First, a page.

Basic Requirements

  • Sound aids to navigation inform their location to vessels with sounds generated by sound waves.
    Machines that generate sound waves for this purpose are fog signals
  • Fog signals are built in areas or harbors of often restricted visibility by fog, snow, sunset, heavy rain or haze. Under these conditions, they are operated day and night. They have a relatively short range, as they are operated by sound. Moreover, the range and direction of sound vary according to weather or sea conditions

Types of Shape Aids to Navigation

Types of Shape Aids to Navigation
Type Description
Air Siren Air Siren Sounding a siren blast through compressed air. They are attached to a lighthouse in foggy coastal areas, detect fog, and make sounds automatically under foggy conditions to inform of their locations to nearby vessels.
Electrical horn Electrical horn Sound aid that produces a siren using low frequency vibrations
Motor Siren Motor Siren Sound aid that produces a siren using motors

Radio Navigation : Using it as indicators for navigation by taking advantage of the various characteristics of radio waves

Basic Requirements

  • Every indicator with the features of radio waves such as straight, constant velocity or reflexibility for vessels or airplanes is called radio navigation or radio-beacon. As it makes use of radio waves, it has the advantages of availability under any conditions and range across a broad area.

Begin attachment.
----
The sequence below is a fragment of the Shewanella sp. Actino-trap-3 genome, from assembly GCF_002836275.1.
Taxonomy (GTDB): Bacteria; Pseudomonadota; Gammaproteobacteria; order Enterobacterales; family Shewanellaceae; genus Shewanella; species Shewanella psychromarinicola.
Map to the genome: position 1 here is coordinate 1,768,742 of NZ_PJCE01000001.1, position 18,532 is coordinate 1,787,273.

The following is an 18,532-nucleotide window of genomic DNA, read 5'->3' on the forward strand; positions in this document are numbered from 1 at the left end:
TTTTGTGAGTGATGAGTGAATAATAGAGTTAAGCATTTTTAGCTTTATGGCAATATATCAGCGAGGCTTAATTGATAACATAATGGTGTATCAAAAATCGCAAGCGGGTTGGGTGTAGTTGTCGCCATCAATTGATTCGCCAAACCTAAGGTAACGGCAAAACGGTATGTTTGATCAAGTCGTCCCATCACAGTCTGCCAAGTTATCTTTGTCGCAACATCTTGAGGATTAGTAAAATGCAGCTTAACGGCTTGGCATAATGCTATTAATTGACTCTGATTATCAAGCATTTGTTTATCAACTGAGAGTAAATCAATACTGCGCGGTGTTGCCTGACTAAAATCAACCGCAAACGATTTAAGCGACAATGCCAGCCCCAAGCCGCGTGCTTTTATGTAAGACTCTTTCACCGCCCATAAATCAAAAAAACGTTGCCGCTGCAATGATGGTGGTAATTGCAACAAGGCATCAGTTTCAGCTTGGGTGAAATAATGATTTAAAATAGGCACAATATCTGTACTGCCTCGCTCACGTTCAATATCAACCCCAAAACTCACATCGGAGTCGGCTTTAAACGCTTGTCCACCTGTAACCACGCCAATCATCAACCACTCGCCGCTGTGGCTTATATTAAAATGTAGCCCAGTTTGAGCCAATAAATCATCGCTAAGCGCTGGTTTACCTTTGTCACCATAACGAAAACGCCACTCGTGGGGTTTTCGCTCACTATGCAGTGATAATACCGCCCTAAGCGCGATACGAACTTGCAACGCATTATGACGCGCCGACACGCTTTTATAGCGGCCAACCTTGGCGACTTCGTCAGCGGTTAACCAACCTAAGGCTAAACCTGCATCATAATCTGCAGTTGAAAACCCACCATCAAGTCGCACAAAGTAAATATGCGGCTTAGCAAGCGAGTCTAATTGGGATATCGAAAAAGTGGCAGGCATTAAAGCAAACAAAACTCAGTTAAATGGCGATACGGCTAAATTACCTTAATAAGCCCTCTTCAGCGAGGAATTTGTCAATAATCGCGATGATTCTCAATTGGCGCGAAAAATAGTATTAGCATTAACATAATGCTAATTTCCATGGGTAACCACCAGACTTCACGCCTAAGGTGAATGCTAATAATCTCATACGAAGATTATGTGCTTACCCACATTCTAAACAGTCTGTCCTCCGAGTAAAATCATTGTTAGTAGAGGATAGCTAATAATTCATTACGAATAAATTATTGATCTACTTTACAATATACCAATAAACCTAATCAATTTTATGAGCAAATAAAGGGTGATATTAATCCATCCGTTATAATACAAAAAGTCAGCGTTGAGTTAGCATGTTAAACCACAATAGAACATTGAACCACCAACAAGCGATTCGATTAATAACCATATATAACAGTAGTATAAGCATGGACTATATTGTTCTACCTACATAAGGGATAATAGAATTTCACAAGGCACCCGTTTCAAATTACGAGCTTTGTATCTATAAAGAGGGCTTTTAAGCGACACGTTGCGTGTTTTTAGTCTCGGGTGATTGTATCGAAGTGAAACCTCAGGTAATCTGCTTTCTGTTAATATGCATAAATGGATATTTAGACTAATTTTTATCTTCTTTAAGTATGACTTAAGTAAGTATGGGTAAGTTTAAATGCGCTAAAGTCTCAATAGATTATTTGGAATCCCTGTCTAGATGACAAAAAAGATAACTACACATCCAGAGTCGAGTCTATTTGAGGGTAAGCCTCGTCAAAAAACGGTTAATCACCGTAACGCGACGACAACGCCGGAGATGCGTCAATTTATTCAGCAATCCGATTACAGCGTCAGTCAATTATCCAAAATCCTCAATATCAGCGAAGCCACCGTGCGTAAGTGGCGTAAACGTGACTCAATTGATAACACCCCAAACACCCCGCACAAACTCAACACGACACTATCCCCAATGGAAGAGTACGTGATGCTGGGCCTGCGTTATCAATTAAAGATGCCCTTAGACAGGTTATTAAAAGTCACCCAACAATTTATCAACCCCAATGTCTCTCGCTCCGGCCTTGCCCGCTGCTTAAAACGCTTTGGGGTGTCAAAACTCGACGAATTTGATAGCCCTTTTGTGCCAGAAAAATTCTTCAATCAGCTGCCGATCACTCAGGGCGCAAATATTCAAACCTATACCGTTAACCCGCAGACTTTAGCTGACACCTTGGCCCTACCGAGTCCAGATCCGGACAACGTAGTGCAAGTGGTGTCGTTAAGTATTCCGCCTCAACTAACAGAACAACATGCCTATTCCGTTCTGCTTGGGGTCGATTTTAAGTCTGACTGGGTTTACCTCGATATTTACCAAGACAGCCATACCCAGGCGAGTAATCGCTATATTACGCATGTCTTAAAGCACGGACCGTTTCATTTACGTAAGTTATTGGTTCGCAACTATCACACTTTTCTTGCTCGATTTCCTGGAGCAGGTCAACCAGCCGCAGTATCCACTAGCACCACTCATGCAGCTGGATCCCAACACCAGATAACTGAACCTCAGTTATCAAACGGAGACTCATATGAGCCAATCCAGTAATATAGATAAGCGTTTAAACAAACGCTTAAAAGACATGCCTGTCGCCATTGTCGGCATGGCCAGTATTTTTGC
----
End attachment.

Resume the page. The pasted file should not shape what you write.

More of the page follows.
Types of Shape Aids to Navigation

Types of Shape Aids to Navigation
Type Description
Air Siren Air Siren DGPS is an acronym for the Differential Global Positioning System, and it is a system emitting G1D modulated to MSK with Radio Beacon signal (A2, A) of 283~325kHz on medium wave by more accurately correcting Localization Errors of GPS using 24 satellites (21+3 reserves), which has 10m degree and 100m effective range.
Electrical horn Electrical horn A Racon is a radar transponder commonly used to show the location of a ship on its radar screen with a Morse bright-line spectrum by emitting non-directional waves, 24 hours a day. It contributes to the safe operations of a ship in dense fog or bad weather.
Motor Siren Motor Siren LORAN (Long Range Navigation) is a long-range radio navigation system to measure the location of a ship by using hyperbolic navigation. Loran-A and Loran-C are commonly used systems.

Special Purpose Aids to Navigation : Sending various navigation information including vessel traffic or tidal current directions with radio waves or shapes to navigational vessels during day or night in narrow straits or waterways.

  • VTS : Designed to guide vessels for safe navigation by installing radar and CCTVs in waters like port entrances or channels, or narrow channels
  • Tidal Current Signal Station : A large screen signal system indicating strength and direction of tidal current to navigational vessels sailing in strong waters like harbor entrances or channels, or narrow channels
  • Weather signal box : Designed to give necessary information like special weather reports to navigational vessels
  • Radar Beacon : A radar response unit to show the location of a transmitting station with Morse-code on a vessel's radar screen

IT based maritime traffic system

Types of Shape Aids to Navigation
Remote monitoring systemRemote monitoring system Maritime weather signal systemMaritime weather signal system
Current signal system

Current signal system
A to N AIS/navigational
aid automatic identification system
A to N AIS/navigational aid automatic identification system